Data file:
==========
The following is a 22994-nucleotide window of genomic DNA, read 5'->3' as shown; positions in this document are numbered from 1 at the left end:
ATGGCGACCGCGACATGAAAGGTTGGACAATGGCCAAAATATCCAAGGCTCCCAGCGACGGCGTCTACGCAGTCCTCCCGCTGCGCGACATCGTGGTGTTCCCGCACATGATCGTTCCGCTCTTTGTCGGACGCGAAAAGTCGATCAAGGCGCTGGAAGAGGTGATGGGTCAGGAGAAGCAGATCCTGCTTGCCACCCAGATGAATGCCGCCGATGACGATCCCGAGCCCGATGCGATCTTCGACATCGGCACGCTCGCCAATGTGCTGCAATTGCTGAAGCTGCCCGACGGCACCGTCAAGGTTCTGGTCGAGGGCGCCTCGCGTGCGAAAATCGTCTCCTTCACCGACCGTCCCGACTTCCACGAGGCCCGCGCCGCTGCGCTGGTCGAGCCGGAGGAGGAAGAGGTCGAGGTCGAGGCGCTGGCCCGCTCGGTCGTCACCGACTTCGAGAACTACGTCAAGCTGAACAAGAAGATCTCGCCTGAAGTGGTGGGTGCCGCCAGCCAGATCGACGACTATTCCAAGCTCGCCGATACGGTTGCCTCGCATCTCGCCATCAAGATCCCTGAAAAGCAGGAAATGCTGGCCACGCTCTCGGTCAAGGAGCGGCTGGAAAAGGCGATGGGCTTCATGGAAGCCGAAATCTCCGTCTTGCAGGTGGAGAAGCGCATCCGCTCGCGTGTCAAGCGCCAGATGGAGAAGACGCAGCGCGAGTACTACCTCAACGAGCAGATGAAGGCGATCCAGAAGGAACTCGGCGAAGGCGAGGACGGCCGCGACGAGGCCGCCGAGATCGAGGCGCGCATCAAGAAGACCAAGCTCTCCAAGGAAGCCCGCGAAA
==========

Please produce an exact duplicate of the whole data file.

The following is a 22994-nucleotide window of genomic DNA, read 5'->3' as shown; positions in this document are numbered from 1 at the left end:
ATGGCGACCGCGACATGAAAGGTTGGACAATGGCCAAAATATCCAAGGCTCCCAGCGACGGCGTCTACGCAGTCCTCCCGCTGCGCGACATCGTGGTGTTCCCGCACATGATCGTTCCGCTCTTTGTCGGACGCGAAAAGTCGATCAAGGCGCTGGAAGAGGTGATGGGTCAGGAGAAGCAGATCCTGCTTGCCACCCAGATGAATGCCGCCGATGACGATCCCGAGCCCGATGCGATCTTCGACATCGGCACGCTCGCCAATGTGCTGCAATTGCTGAAGCTGCCCGACGGCACCGTCAAGGTTCTGGTCGAGGGCGCCTCGCGTGCGAAAATCGTCTCCTTCACCGACCGTCCCGACTTCCACGAGGCCCGCGCCGCTGCGCTGGTCGAGCCGGAGGAGGAAGAGGTCGAGGTCGAGGCGCTGGCCCGCTCGGTCGTCACCGACTTCGAGAACTACGTCAAGCTGAACAAGAAGATCTCGCCTGAAGTGGTGGGTGCCGCCAGCCAGATCGACGACTATTCCAAGCTCGCCGATACGGTTGCCTCGCATCTCGCCATCAAGATCCCTGAAAAGCAGGAAATGCTGGCCACGCTCTCGGTCAAGGAGCGGCTGGAAAAGGCGATGGGCTTCATGGAAGCCGAAATCTCCGTCTTGCAGGTGGAGAAGCGCATCCGCTCGCGTGTCAAGCGCCAGATGGAGAAGACGCAGCGCGAGTACTACCTCAACGAGCAGATGAAGGCGATCCAGAAGGAACTCGGCGAAGGCGAGGACGGCCGCGACGAGGCCGCCGAGATCGAGGCGCGCATCAAGAAGACCAAGCTCTCCAAGGAAGCCCGCGAAA